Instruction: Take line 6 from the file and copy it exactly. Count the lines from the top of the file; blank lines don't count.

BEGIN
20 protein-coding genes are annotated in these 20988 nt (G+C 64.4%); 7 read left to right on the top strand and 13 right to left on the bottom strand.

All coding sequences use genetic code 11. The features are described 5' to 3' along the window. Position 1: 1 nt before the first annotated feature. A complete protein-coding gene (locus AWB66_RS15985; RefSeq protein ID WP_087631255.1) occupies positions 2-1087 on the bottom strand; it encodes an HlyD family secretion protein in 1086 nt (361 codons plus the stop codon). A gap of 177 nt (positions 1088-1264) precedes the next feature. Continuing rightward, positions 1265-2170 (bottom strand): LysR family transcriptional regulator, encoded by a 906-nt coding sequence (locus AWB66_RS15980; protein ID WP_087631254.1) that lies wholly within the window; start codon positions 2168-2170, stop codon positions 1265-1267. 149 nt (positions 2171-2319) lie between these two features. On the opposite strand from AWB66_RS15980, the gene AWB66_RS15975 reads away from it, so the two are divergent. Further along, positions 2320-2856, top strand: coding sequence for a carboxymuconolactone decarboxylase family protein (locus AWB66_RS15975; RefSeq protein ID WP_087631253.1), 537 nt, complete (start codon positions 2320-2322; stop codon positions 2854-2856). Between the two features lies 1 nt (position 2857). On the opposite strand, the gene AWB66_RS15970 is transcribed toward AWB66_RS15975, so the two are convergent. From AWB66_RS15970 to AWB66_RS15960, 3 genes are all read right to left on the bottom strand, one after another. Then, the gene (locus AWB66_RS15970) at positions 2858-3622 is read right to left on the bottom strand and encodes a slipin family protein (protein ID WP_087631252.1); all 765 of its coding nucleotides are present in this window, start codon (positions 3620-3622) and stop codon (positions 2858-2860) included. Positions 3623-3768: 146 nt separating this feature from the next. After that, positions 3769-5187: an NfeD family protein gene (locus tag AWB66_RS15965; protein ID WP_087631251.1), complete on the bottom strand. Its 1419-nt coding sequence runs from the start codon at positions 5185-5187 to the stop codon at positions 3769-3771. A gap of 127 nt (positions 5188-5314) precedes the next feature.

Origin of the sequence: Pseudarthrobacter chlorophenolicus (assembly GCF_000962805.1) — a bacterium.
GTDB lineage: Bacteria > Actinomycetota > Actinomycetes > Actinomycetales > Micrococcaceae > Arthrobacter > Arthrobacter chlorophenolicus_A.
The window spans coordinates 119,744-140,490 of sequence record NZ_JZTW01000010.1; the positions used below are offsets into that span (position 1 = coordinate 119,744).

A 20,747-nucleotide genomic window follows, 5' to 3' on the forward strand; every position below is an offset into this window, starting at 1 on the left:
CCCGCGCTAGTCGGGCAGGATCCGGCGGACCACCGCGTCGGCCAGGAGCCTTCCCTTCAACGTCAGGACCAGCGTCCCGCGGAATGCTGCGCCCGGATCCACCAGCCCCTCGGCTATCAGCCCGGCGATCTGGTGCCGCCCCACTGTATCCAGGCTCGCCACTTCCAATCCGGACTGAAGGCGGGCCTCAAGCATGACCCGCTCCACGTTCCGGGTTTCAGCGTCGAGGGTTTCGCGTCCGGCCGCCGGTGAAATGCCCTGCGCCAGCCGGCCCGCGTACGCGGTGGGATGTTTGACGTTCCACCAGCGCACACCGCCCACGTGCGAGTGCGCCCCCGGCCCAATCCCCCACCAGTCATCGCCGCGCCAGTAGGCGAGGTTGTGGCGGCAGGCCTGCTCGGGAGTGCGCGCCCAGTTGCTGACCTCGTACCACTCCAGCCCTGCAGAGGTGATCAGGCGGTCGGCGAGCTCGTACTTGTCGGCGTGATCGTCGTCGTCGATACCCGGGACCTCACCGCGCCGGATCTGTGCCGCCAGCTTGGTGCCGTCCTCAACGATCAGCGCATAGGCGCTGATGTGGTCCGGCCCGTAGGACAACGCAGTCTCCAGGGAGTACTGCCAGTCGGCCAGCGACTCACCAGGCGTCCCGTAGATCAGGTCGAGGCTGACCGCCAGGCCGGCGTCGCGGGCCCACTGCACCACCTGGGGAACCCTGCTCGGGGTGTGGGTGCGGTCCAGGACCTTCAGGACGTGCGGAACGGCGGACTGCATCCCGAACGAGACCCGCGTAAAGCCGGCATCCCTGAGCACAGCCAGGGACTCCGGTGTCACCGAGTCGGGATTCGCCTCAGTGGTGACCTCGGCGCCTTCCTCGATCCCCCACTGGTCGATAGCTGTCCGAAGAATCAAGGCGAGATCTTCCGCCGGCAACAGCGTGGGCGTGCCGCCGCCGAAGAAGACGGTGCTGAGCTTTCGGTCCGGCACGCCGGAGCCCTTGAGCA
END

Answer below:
A 20,747-nucleotide genomic window follows, 5' to 3' on the forward strand; every position below is an offset into this window, starting at 1 on the left: